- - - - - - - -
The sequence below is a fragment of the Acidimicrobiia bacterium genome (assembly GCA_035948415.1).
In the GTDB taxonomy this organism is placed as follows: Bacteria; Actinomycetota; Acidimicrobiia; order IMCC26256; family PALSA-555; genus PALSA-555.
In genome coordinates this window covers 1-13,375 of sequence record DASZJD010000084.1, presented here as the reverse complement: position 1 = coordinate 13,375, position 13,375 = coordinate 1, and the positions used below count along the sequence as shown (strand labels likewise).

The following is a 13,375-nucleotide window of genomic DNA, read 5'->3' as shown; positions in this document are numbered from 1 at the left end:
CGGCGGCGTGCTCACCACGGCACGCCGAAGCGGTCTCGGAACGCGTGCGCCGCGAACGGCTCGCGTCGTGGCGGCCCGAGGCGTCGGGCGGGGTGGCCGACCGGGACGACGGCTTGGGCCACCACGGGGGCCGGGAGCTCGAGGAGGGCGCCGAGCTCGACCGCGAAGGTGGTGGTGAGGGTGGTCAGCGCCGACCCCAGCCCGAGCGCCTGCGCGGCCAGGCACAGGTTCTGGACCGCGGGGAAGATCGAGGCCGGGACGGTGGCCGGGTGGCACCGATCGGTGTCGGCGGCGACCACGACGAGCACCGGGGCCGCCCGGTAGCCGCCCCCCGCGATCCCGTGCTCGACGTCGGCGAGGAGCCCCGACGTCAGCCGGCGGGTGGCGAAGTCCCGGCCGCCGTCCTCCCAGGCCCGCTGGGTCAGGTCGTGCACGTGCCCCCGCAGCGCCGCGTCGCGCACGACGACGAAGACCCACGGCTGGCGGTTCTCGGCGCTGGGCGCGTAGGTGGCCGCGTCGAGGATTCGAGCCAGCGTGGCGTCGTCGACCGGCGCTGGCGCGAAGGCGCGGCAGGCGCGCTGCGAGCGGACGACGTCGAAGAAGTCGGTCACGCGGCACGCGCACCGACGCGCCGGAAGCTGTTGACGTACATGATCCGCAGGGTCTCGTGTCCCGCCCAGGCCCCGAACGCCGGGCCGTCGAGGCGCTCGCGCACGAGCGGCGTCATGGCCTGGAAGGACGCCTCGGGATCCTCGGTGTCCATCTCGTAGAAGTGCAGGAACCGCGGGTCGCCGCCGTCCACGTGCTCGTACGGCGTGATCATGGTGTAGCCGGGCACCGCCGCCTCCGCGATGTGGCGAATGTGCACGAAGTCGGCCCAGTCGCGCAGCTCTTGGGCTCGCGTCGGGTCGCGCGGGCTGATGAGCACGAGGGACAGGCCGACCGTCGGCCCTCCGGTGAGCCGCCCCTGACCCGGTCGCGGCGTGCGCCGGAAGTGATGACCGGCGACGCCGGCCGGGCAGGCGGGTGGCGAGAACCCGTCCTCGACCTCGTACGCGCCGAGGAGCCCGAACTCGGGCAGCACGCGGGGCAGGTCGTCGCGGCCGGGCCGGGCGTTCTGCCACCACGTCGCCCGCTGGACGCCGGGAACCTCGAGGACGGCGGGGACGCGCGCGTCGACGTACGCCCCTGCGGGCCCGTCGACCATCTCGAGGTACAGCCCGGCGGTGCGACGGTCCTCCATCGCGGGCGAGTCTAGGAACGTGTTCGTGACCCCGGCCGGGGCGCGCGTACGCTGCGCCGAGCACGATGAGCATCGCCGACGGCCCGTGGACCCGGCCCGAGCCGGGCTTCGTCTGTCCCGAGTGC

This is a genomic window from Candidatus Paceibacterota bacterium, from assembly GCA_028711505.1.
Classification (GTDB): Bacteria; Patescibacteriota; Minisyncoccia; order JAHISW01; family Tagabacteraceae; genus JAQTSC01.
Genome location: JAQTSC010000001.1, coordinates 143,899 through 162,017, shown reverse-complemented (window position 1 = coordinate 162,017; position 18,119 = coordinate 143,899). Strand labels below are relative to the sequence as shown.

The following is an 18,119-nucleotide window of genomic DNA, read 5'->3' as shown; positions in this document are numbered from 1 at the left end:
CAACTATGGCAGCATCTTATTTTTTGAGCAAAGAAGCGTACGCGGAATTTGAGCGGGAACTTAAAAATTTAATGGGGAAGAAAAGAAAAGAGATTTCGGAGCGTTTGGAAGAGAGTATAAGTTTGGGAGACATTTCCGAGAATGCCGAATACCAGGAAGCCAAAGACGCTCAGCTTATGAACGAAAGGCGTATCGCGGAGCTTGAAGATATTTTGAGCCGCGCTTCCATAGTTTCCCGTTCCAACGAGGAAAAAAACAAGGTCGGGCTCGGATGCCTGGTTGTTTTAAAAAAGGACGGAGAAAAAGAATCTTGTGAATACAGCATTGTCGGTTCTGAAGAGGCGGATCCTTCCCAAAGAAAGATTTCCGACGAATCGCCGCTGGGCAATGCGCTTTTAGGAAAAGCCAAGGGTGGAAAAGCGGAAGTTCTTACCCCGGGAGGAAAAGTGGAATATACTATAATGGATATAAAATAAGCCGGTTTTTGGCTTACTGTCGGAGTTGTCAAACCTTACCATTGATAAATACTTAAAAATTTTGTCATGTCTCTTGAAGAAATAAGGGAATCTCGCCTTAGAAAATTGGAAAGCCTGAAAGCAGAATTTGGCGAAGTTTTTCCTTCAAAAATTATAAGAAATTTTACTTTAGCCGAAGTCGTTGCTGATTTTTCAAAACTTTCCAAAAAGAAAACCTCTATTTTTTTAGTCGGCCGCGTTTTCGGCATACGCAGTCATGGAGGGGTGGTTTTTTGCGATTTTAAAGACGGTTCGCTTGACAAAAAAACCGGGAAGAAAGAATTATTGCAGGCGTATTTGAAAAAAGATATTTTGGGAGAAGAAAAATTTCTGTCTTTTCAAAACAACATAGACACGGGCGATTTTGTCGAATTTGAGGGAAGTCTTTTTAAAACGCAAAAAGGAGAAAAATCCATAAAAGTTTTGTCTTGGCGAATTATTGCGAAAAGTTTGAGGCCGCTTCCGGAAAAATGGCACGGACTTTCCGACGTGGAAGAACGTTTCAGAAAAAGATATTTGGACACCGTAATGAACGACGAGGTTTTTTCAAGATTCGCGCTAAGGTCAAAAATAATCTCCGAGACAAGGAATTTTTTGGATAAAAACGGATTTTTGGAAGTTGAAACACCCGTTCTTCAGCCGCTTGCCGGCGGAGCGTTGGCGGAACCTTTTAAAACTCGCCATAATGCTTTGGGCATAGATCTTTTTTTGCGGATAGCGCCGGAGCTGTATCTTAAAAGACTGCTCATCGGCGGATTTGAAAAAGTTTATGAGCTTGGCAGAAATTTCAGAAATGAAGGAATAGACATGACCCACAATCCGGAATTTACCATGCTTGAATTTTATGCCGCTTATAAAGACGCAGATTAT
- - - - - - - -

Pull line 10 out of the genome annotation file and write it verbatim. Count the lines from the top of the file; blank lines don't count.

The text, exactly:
CAACTATGGCAGCATCTTATTTTTTGAGCAAAGAAGCGTACGCGGAATTTGAGCGGGAACTTAAAAATTTAATGGGGAAGAAAAGAAAAGAGATTTCGGAGCGTTTGGAAGAGAGTATAAGTTTGGGAGACATTTCCGAGAATGCCGAATACCAGGAAGCCAAAGACGCTCAGCTTATGAACGAAAGGCGTATCGCGGAGCTTGAAGATATTTTGAGCCGCGCTTCCATAGTTTCCCGTTCCAACGAGGAAAAAAACAAGGTCGGGCTCGGATGCCTGGTTGTTTTAAAAAAGGACGGAGAAAAAGAATCTTGTGAATACAGCATTGTCGGTTCTGAAGAGGCGGATCCTTCCCAAAGAAAGATTTCCGACGAATCGCCGCTGGGCAATGCGCTTTTAGGAAAAGCCAAGGGTGGAAAAGCGGAAGTTCTTACCCCGGGAGGAAAAGTGGAATATACTATAATGGATATAAAATAAGCCGGTTTTTGGCTTACTGTCGGAGTTGTCAAACCTTACCATTGATAAATACTTAAAAATTTTGTCATGTCTCTTGAAGAAATAAGGGAATCTCGCCTTAGAAAATTGGAAAGCCTGAAAGCAGAATTTGGCGAAGTTTTTCCTTCAAAAATTATAAGAAATTTTACTTTAGCCGAAGTCGTTGCTGATTTTTCAAAACTTTCCAAAAAGAAAACCTCTATTTTTTTAGTCGGCCGCGTTTTCGGCATACGCAGTCATGGAGGGGTGGTTTTTTGCGATTTTAAAGACGGTTCGCTTGACAAAAAAACCGGGAAGAAAGAATTATTGCAGGCGTATTTGAAAAAAGATATTTTGGGAGAAGAAAAATTTCTGTCTTTTCAAAACAACATAGACACGGGCGATTTTGTCGAATTTGAGGGAAGTCTTTTTAAAACGCAAAAAGGAGAAAAATCCATAAAAGTTTTGTCTTGGCGAATTATTGCGAAAAGTTTGAGGCCGCTTCCGGAAAAATGGCACGGACTTTCCGACGTGGAAGAACGTTTCAGAAAAAGATATTTGGACACCGTAATGAACGACGAGGTTTTTTCAAGATTCGCGCTAAGGTCAAAAATAATCTCCGAGACAAGGAATTTTTTGGATAAAAACGGATTTTTGGAAGTTGAAACACCCGTTCTTCAGCCGCTTGCCGGCGGAGCGTTGGCGGAACCTTTTAAAACTCGCCATAATGCTTTGGGCATAGATCTTTTTTTGCGGATAGCGCCGGAGCTGTATCTTAAAAGACTGCTCATCGGCGGATTTGAAAAAGTTTATGAGCTTGGCAGAAATTTCAGAAATGAAGGAATAGACATGACCCACAATCCGGAATTTACCATGCTTGAATTTTATGCCGCTTATAAAGACGCAGATTAT